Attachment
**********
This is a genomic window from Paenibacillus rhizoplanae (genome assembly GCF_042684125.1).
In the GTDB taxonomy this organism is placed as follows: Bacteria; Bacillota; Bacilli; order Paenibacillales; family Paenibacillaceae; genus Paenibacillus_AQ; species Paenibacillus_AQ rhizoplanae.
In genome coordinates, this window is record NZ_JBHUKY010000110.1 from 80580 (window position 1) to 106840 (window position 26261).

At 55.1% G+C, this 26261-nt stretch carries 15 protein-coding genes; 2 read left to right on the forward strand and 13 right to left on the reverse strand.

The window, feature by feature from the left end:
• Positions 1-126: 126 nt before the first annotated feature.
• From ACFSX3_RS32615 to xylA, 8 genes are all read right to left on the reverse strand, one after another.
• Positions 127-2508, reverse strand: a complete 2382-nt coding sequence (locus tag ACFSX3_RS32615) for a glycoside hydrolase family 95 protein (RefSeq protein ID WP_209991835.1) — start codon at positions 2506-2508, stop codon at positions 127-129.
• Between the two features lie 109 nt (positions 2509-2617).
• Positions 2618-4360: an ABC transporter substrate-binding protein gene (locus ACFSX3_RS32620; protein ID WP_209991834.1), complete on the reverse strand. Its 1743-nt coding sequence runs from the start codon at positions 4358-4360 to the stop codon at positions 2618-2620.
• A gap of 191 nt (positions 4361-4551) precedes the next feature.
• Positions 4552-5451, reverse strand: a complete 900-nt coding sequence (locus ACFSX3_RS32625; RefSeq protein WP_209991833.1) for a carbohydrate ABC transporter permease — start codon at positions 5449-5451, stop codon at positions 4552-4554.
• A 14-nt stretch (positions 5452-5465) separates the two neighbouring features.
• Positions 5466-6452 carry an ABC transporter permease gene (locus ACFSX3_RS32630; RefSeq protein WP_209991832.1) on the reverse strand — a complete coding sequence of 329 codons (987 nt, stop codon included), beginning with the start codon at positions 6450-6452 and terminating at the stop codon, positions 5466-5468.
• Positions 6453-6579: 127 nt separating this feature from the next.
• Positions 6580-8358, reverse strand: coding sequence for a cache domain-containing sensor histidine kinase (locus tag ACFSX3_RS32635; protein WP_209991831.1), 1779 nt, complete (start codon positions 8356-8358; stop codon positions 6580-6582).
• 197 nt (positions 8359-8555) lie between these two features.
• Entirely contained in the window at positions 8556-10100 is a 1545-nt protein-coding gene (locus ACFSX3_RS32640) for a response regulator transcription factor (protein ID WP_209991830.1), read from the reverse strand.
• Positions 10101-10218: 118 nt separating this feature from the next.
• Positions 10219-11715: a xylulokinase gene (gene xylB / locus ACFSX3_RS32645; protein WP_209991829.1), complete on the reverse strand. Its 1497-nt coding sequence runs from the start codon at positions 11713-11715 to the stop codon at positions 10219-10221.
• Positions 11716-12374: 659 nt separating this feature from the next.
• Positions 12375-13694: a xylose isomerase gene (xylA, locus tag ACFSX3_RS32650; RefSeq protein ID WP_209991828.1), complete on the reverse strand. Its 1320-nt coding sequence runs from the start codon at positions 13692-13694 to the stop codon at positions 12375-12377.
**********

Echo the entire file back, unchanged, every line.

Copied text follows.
This is a genomic window from Paenibacillus rhizoplanae (genome assembly GCF_042684125.1).
In the GTDB taxonomy this organism is placed as follows: Bacteria; Bacillota; Bacilli; order Paenibacillales; family Paenibacillaceae; genus Paenibacillus_AQ; species Paenibacillus_AQ rhizoplanae.
In genome coordinates, this window is record NZ_JBHUKY010000110.1 from 80580 (window position 1) to 106840 (window position 26261).

At 55.1% G+C, this 26261-nt stretch carries 15 protein-coding genes; 2 read left to right on the forward strand and 13 right to left on the reverse strand.

The window, feature by feature from the left end:
• Positions 1-126: 126 nt before the first annotated feature.
• From ACFSX3_RS32615 to xylA, 8 genes are all read right to left on the reverse strand, one after another.
• Positions 127-2508, reverse strand: a complete 2382-nt coding sequence (locus tag ACFSX3_RS32615) for a glycoside hydrolase family 95 protein (RefSeq protein ID WP_209991835.1) — start codon at positions 2506-2508, stop codon at positions 127-129.
• Between the two features lie 109 nt (positions 2509-2617).
• Positions 2618-4360: an ABC transporter substrate-binding protein gene (locus ACFSX3_RS32620; protein ID WP_209991834.1), complete on the reverse strand. Its 1743-nt coding sequence runs from the start codon at positions 4358-4360 to the stop codon at positions 2618-2620.
• A gap of 191 nt (positions 4361-4551) precedes the next feature.
• Positions 4552-5451, reverse strand: a complete 900-nt coding sequence (locus ACFSX3_RS32625; RefSeq protein WP_209991833.1) for a carbohydrate ABC transporter permease — start codon at positions 5449-5451, stop codon at positions 4552-4554.
• A 14-nt stretch (positions 5452-5465) separates the two neighbouring features.
• Positions 5466-6452 carry an ABC transporter permease gene (locus ACFSX3_RS32630; RefSeq protein WP_209991832.1) on the reverse strand — a complete coding sequence of 329 codons (987 nt, stop codon included), beginning with the start codon at positions 6450-6452 and terminating at the stop codon, positions 5466-5468.
• Positions 6453-6579: 127 nt separating this feature from the next.
• Positions 6580-8358, reverse strand: coding sequence for a cache domain-containing sensor histidine kinase (locus tag ACFSX3_RS32635; protein WP_209991831.1), 1779 nt, complete (start codon positions 8356-8358; stop codon positions 6580-6582).
• 197 nt (positions 8359-8555) lie between these two features.
• Entirely contained in the window at positions 8556-10100 is a 1545-nt protein-coding gene (locus ACFSX3_RS32640) for a response regulator transcription factor (protein ID WP_209991830.1), read from the reverse strand.
• Positions 10101-10218: 118 nt separating this feature from the next.
• Positions 10219-11715: a xylulokinase gene (gene xylB / locus ACFSX3_RS32645; protein WP_209991829.1), complete on the reverse strand. Its 1497-nt coding sequence runs from the start codon at positions 11713-11715 to the stop codon at positions 10219-10221.
• Positions 11716-12374: 659 nt separating this feature from the next.
• Positions 12375-13694: a xylose isomerase gene (xylA, locus tag ACFSX3_RS32650; RefSeq protein ID WP_209991828.1), complete on the reverse strand. Its 1320-nt coding sequence runs from the start codon at positions 13692-13694 to the stop codon at positions 12375-12377.